Take a look around you, what do you see? Plants, animals, fellow human beings, and now even quite a chunk of our technology is entirely dependent on the sun. Now, let’s go back in time. Planet Earth formed billions of years ago, and so did our solar system. All life would cease to exist without sunlight. However, the sun’s harmful UV rays and other toxic substances from space would make this planet uninhabitable. The wonderful thing about Mother Nature is that there is a set balance for everything. To protect the Earth from the not so beneficial part of the sun’s rays, we have a silent superhero doing its job effortlessly — the ozone layer.
The essence of ozone
Located in our planet’s stratosphere, at a height of around 15 km to 35 km above the surface of the Earth, the ozone layer absorbs a majority of the sun’s harmful ultraviolet radiation. Thanks to it, humans can walk about freely during the day without being paranoid about being harmed by the sun’s UV rays. Whilst the ozone layer contains a relatively very high concentration of (O3), it is still a relatively low concentration, less than 10 parts per million of ozone. The average ozone concentration in the Earth’s atmosphere as a whole is only about 0.3 parts per million.
Unfortunately, as human life evolved, so did our emission of harmful gases. It was not before the latter part of the 1970s that scientists observed a rather disturbing phenomenon. A hole was being created in the ozone layer by ozone-depleting gases like chlorofluorocarbons (CFCs) and hydrochlorofluorocarbons (HCFCs), amongst other pollutants. These gases were present in everyday consumables like aerosols and appliances like AC’s and refrigerators. The writing on the wall was clear; if this damage wasn’t checked and mitigation measures put in place immediately, not just the human race but planet Earth was in danger. Skin cancer cases began rising, and crops and plants also started getting affected.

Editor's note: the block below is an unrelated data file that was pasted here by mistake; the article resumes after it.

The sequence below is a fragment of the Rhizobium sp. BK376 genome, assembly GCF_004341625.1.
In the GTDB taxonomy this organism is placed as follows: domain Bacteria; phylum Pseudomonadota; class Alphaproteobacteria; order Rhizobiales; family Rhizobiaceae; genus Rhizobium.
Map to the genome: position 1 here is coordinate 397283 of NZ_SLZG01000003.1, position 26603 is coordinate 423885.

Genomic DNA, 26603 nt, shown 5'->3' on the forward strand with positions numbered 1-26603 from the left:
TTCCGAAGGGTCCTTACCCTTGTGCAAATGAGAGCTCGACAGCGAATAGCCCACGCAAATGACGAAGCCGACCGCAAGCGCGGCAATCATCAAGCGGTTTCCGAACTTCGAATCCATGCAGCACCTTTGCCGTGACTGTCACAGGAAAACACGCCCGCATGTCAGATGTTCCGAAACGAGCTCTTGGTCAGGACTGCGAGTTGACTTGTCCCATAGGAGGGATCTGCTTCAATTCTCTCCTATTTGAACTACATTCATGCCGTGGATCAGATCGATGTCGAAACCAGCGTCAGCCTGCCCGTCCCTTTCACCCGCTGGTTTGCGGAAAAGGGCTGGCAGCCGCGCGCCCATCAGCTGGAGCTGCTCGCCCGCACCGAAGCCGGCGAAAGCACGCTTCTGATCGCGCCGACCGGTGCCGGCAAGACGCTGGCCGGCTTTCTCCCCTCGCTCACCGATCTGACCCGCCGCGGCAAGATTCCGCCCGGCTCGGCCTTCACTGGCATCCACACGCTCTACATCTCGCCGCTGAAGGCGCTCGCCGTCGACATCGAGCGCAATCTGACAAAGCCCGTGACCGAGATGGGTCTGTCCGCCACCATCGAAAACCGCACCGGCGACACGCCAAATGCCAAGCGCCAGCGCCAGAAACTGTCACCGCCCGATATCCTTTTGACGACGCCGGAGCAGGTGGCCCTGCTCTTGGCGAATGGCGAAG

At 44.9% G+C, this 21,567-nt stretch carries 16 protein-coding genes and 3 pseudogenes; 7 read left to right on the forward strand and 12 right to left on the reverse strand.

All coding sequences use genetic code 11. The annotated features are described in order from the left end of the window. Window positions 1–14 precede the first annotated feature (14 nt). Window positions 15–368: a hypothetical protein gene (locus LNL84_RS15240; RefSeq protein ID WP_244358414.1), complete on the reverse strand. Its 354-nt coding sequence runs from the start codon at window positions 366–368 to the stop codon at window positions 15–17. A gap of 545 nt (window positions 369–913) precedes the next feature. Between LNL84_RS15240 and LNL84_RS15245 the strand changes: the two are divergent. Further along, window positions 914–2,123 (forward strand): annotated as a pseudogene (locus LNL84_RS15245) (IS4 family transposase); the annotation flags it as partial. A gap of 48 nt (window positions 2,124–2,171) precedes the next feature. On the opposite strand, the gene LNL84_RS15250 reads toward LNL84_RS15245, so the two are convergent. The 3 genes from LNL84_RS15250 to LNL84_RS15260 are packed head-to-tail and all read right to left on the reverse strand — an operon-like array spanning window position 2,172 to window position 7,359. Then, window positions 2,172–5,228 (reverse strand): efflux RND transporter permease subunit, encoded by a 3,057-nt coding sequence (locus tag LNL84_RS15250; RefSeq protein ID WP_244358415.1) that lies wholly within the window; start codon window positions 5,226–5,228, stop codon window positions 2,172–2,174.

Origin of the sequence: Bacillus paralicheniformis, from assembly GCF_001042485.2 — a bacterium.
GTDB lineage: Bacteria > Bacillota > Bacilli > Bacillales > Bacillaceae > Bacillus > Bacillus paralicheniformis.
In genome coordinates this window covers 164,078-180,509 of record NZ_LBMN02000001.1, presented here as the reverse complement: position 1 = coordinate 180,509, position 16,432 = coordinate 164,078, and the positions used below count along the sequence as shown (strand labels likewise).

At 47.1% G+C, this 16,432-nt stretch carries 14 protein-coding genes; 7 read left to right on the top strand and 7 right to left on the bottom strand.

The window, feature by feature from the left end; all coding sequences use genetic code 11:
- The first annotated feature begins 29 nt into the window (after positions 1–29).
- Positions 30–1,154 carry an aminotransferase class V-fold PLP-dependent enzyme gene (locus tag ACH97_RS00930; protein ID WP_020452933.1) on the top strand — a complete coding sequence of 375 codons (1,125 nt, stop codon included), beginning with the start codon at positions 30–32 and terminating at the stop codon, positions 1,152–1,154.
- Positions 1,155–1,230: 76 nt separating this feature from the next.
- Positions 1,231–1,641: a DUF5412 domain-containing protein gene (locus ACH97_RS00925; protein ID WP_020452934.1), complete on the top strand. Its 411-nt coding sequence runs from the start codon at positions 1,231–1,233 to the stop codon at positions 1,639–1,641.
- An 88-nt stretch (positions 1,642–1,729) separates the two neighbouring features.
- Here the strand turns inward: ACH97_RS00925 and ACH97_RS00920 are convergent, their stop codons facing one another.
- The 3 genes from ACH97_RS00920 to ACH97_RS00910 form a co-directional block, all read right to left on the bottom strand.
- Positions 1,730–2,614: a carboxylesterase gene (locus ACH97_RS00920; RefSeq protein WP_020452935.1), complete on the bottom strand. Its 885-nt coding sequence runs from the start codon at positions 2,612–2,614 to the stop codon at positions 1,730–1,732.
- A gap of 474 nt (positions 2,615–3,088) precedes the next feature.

Ozone depletion and its terrifying after-effects united the globe like nothing else ever did. In 1985, the Vienna Convention pledged to protect the ozone layer. In it was a section called the Montreal Protocol where governments, industrialists, scientists and others pledged and immediately started working to eradicate 99 per cent of substances that harmed the ozone. The result? Not only did the ozone layer get a new lease of life, but it also made sure that it would begin to recover to levels not seen since prior to the 1980s, within the next half of this century. In 2019, after much deliberation, the Kigali Amendment was made, and it aims to cut down hydrofluorocarbons (HFCs). These greenhouse gases are a threat to the ozone and our environment.
The UN General Assembly on January 23, 1995, adopted resolution 49/114 and it was announced that September 16 would be marked as World Ozone Day. This was the date when the Montreal Protocol on substances that deplete the ozone layer was signed in 1987. Since then, World Ozone Day has been observed every year to honour and celebrate this landmark resolution. On this special day, let’s take a small pledge to be more aware and, if possible, avoid using products that could potentially lead to damaging the Earth’s protective ozone layer.
In 1913 French physicists Charles Fabry and Henri Buisson discovered the ozone layer.
Ozone is formed when the sunlight hits oxygen molecules (O2) and breaks them into individual atoms. They then combine with O2, and the result is ozone (O3).
Sherry Rowland and Mario Molina were the scientists who discovered the connection between the depletion of the ozone layer and CFCs.
The Vienna Convention was signed by every country involved and took effect in 1988.
In Greek, the word ozone means smelly.
A single chlorine molecule from a CFC can eliminate 100,000 ozone molecules.